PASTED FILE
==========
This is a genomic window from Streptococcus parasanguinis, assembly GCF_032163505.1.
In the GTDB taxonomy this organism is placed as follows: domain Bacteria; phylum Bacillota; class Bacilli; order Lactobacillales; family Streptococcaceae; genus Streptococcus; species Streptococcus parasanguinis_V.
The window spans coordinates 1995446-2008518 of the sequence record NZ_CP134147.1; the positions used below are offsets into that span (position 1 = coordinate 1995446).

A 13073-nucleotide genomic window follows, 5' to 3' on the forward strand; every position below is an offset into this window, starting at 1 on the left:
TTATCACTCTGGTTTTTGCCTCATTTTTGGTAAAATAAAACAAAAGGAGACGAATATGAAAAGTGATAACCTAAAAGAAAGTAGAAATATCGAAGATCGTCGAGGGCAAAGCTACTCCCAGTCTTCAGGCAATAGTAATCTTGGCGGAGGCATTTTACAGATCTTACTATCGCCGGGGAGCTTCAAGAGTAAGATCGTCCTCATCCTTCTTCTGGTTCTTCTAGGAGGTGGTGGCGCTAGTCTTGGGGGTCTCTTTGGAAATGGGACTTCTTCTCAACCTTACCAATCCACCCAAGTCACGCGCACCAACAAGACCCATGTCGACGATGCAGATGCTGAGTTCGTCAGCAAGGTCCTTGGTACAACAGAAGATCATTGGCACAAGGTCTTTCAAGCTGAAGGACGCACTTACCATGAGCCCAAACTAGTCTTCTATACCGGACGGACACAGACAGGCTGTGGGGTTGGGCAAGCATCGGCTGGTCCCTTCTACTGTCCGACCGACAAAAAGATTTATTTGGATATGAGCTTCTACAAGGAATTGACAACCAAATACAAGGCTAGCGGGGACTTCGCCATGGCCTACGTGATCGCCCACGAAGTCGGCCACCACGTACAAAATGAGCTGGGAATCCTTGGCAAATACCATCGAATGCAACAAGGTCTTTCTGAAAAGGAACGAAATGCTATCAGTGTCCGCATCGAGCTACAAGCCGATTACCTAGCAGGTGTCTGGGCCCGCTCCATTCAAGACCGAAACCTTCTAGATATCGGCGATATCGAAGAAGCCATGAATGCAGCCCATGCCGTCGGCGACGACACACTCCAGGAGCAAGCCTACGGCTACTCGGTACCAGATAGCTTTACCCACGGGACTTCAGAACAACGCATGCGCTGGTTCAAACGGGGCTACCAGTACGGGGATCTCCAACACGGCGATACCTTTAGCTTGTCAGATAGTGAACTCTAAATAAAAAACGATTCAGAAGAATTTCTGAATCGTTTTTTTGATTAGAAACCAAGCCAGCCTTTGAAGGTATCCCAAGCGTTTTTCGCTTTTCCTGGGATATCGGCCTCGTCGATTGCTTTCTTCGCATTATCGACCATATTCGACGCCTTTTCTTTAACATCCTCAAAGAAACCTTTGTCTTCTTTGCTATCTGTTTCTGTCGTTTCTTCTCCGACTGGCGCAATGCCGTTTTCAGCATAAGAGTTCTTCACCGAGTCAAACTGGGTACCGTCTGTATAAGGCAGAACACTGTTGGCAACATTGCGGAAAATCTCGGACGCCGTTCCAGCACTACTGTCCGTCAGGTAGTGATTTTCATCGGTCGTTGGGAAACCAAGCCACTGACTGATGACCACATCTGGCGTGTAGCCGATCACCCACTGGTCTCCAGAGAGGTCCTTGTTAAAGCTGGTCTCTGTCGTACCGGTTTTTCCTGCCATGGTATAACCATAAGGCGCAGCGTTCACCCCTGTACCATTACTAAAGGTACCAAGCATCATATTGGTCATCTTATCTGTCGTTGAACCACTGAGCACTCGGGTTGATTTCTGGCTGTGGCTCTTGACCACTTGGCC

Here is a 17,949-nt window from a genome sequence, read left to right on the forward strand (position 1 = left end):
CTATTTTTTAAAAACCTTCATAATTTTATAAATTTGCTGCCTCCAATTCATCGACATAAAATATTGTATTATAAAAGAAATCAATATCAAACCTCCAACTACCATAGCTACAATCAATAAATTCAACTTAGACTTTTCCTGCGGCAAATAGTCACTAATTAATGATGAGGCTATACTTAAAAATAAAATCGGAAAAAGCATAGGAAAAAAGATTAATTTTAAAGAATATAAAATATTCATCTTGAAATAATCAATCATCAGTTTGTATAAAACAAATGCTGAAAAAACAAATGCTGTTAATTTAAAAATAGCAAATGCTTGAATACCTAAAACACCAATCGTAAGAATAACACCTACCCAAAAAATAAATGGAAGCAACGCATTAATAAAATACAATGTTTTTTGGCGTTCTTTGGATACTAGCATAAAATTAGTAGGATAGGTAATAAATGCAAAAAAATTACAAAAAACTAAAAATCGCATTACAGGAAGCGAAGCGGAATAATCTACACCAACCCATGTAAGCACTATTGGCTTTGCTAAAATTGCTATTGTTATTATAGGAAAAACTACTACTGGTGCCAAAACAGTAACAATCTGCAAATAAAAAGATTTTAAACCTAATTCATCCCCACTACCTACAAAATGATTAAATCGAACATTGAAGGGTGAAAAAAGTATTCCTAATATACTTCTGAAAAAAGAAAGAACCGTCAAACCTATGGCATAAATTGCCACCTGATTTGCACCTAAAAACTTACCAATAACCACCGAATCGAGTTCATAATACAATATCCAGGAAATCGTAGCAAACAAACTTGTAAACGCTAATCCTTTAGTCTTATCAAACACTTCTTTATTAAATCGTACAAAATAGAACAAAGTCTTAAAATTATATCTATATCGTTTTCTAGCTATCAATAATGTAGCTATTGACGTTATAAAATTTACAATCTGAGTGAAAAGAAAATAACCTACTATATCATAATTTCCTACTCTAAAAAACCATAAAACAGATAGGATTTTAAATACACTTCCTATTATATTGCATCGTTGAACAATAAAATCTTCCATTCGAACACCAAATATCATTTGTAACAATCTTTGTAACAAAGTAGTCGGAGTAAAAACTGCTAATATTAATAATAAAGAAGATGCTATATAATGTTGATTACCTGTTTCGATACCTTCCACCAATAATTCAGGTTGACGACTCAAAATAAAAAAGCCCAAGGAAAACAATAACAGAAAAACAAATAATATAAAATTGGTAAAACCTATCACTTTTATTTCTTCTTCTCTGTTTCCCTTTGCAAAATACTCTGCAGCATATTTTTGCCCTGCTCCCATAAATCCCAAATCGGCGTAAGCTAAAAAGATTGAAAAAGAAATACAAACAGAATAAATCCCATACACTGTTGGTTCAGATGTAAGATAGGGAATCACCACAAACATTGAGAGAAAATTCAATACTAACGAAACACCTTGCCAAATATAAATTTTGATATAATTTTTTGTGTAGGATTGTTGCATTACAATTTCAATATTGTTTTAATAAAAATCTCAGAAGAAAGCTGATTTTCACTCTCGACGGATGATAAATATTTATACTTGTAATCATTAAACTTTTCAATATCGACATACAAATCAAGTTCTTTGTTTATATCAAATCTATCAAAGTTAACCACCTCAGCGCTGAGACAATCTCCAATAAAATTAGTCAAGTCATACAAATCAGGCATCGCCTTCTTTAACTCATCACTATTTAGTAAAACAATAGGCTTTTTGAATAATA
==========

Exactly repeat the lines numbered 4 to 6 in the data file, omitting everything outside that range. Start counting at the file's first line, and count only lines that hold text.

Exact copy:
A 13073-nucleotide genomic window follows, 5' to 3' on the forward strand; every position below is an offset into this window, starting at 1 on the left:
TTATCACTCTGGTTTTTGCCTCATTTTTGGTAAAATAAAACAAAAGGAGACGAATATGAAAAGTGATAACCTAAAAGAAAGTAGAAATATCGAAGATCGTCGAGGGCAAAGCTACTCCCAGTCTTCAGGCAATAGTAATCTTGGCGGAGGCATTTTACAGATCTTACTATCGCCGGGGAGCTTCAAGAGTAAGATCGTCCTCATCCTTCTTCTGGTTCTTCTAGGAGGTGGTGGCGCTAGTCTTGGGGGTCTCTTTGGAAATGGGACTTCTTCTCAACCTTACCAATCCACCCAAGTCACGCGCACCAACAAGACCCATGTCGACGATGCAGATGCTGAGTTCGTCAGCAAGGTCCTTGGTACAACAGAAGATCATTGGCACAAGGTCTTTCAAGCTGAAGGACGCACTTACCATGAGCCCAAACTAGTCTTCTATACCGGACGGACACAGACAGGCTGTGGGGTTGGGCAAGCATCGGCTGGTCCCTTCTACTGTCCGACCGACAAAAAGATTTATTTGGATATGAGCTTCTACAAGGAATTGACAACCAAATACAAGGCTAGCGGGGACTTCGCCATGGCCTACGTGATCGCCCACGAAGTCGGCCACCACGTACAAAATGAGCTGGGAATCCTTGGCAAATACCATCGAATGCAACAAGGTCTTTCTGAAAAGGAACGAAATGCTATCAGTGTCCGCATCGAGCTACAAGCCGATTACCTAGCAGGTGTCTGGGCCCGCTCCATTCAAGACCGAAACCTTCTAGATATCGGCGATATCGAAGAAGCCATGAATGCAGCCCATGCCGTCGGCGACGACACACTCCAGGAGCAAGCCTACGGCTACTCGGTACCAGATAGCTTTACCCACGGGACTTCAGAACAACGCATGCGCTGGTTCAAACGGGGCTACCAGTACGGGGATCTCCAACACGGCGATACCTTTAGCTTGTCAGATAGTGAACTCTAAATAAAAAACGATTCAGAAGAATTTCTGAATCGTTTTTTTGATTAGAAACCAAGCCAGCCTTTGAAGGTATCCCAAGCGTTTTTCGCTTTTCCTGGGATATCGGCCTCGTCGATTGCTTTCTTCGCATTATCGACCATATTCGACGCCTTTTCTTTAACATCCTCAAAGAAACCTTTGTCTTCTTTGCTATCTGTTTCTGTCGTTTCTTCTCCGACTGGCGCAATGCCGTTTTCAGCATAAGAGTTCTTCACCGAGTCAAACTGGGTACCGTCTGTATAAGGCAGAACACTGTTGGCAACATTGCGGAAAATCTCGGACGCCGTTCCAGCACTACTGTCCGTCAGGTAGTGATTTTCATCGGTCGTTGGGAAACCAAGCCACTGACTGATGACCACATCTGGCGTGTAGCCGATCACCCACTGGTCTCCAGAGAGGTCCTTGTTAAAGCTGGTCTCTGTCGTACCGGTTTTTCCTGCCATGGTATAACCATAAGGCGCAGCGTTCACCCCTGTACCATTACTAAAGGTACCAAGCATCATATTGGTCATCTTATCTGTCGTTGAACCACTGAGCACTCGGGTTGATTTCTGGCTGTGGCTCTTGACCACTTGGCC

Here is a 17,949-nt window from a genome sequence, read left to right on the forward strand (position 1 = left end):